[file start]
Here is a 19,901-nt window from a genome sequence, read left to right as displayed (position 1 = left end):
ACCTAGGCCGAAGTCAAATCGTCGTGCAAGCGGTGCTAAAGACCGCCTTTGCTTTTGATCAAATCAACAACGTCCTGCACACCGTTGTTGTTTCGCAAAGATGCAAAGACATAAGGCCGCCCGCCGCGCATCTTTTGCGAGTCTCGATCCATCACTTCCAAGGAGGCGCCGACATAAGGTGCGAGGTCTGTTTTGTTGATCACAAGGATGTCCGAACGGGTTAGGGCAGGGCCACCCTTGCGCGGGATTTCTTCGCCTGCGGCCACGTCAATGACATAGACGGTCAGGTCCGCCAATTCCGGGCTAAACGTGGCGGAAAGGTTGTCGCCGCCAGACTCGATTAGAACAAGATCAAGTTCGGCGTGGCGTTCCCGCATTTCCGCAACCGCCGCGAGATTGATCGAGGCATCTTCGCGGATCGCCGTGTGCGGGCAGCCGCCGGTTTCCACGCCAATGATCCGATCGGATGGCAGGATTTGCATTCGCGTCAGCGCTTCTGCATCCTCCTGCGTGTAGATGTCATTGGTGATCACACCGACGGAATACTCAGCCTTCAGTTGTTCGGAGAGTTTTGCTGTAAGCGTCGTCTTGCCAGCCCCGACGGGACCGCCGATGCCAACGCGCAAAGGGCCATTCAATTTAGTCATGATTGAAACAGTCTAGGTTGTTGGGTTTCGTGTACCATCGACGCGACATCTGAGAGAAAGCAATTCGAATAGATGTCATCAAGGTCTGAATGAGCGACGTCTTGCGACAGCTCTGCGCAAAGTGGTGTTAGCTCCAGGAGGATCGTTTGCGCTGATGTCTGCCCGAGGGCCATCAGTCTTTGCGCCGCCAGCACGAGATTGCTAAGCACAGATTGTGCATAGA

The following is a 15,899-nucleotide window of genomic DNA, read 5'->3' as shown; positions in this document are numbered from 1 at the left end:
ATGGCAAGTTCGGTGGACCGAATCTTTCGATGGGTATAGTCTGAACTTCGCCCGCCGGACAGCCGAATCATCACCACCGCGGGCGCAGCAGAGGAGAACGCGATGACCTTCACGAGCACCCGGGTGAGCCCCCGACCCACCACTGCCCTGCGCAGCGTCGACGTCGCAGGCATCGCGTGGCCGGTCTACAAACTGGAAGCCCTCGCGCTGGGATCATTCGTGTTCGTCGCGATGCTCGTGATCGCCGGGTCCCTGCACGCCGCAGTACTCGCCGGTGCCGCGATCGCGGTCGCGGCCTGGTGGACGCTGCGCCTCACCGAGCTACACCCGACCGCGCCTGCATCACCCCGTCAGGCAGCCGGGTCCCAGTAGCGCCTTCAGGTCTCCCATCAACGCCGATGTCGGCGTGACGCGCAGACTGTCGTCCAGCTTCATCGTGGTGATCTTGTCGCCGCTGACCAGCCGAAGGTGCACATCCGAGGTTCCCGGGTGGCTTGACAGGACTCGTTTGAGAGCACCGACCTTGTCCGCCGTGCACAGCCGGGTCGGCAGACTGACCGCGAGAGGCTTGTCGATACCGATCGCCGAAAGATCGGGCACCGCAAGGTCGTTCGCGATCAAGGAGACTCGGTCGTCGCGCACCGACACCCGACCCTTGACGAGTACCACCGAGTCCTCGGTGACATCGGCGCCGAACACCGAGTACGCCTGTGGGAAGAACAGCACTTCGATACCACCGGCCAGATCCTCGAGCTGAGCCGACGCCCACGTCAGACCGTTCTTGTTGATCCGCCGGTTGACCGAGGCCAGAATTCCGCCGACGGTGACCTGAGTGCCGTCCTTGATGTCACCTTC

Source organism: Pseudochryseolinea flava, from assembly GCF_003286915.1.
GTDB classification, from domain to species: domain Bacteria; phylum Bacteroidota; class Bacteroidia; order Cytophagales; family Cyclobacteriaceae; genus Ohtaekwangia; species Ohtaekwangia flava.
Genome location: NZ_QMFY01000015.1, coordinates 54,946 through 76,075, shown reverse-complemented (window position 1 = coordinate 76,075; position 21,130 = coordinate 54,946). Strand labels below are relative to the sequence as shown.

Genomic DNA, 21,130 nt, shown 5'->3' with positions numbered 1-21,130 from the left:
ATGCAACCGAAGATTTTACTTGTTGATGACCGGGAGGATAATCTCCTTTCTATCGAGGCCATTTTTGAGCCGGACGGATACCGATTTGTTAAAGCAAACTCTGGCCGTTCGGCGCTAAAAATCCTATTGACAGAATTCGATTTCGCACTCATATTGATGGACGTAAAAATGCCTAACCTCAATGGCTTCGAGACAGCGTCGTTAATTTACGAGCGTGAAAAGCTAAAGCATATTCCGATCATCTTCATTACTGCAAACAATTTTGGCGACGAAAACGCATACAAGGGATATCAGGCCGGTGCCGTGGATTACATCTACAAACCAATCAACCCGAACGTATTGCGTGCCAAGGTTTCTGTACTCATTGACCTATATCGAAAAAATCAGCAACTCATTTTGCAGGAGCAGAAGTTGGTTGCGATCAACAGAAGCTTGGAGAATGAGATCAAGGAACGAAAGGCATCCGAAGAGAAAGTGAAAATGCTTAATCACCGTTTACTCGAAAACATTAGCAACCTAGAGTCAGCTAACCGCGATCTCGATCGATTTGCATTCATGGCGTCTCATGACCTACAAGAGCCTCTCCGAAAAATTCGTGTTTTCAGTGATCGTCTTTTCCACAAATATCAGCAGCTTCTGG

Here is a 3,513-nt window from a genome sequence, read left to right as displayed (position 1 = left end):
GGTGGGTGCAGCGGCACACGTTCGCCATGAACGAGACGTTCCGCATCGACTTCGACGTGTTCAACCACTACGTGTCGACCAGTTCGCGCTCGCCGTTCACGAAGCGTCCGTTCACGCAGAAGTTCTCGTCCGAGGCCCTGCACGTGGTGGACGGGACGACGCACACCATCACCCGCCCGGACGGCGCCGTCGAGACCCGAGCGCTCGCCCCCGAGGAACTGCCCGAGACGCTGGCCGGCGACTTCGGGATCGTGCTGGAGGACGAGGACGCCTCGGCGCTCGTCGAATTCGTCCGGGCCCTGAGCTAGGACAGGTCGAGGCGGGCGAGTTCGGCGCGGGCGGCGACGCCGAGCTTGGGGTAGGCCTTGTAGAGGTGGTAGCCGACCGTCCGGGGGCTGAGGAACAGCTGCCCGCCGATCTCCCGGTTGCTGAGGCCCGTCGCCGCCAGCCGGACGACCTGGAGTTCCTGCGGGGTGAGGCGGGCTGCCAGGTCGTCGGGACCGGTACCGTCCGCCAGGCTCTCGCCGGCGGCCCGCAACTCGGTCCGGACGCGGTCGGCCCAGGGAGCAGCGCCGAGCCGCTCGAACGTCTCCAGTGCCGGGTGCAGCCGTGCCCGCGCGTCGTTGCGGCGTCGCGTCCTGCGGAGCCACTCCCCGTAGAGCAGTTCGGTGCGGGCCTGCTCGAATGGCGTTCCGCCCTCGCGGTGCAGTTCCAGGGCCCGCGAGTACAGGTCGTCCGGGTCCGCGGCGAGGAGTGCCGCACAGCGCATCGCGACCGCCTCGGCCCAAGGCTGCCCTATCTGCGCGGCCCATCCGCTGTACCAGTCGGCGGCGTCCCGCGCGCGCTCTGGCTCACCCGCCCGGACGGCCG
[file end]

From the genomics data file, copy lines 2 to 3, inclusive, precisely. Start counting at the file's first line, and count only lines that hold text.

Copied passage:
ACCTAGGCCGAAGTCAAATCGTCGTGCAAGCGGTGCTAAAGACCGCCTTTGCTTTTGATCAAATCAACAACGTCCTGCACACCGTTGTTGTTTCGCAAAGATGCAAAGACATAAGGCCGCCCGCCGCGCATCTTTTGCGAGTCTCGATCCATCACTTCCAAGGAGGCGCCGACATAAGGTGCGAGGTCTGTTTTGTTGATCACAAGGATGTCCGAACGGGTTAGGGCAGGGCCACCCTTGCGCGGGATTTCTTCGCCTGCGGCCACGTCAATGACATAGACGGTCAGGTCCGCCAATTCCGGGCTAAACGTGGCGGAAAGGTTGTCGCCGCCAGACTCGATTAGAACAAGATCAAGTTCGGCGTGGCGTTCCCGCATTTCCGCAACCGCCGCGAGATTGATCGAGGCATCTTCGCGGATCGCCGTGTGCGGGCAGCCGCCGGTTTCCACGCCAATGATCCGATCGGATGGCAGGATTTGCATTCGCGTCAGCGCTTCTGCATCCTCCTGCGTGTAGATGTCATTGGTGATCACACCGACGGAATACTCAGCCTTCAGTTGTTCGGAGAGTTTTGCTGTAAGCGTCGTCTTGCCAGCCCCGACGGGACCGCCGATGCCAACGCGCAAAGGGCCATTCAATTTAGTCATGATTGAAACAGTCTAGGTTGTTGGGTTTCGTGTACCATCGACGCGACATCTGAGAGAAAGCAATTCGAATAGATGTCATCAAGGTCTGAATGAGCGACGTCTTGCGACAGCTCTGCGCAAAGTGGTGTTAGCTCCAGGAGGATCGTTTGCGCTGATGTCTGCCCGAGGGCCATCAGTCTTTGCGCCGCCAGCACGAGATTGCTAAGCACAGATTGTGCATAGA

The following is a 15,899-nucleotide window of genomic DNA, read 5'->3' as shown; positions in this document are numbered from 1 at the left end: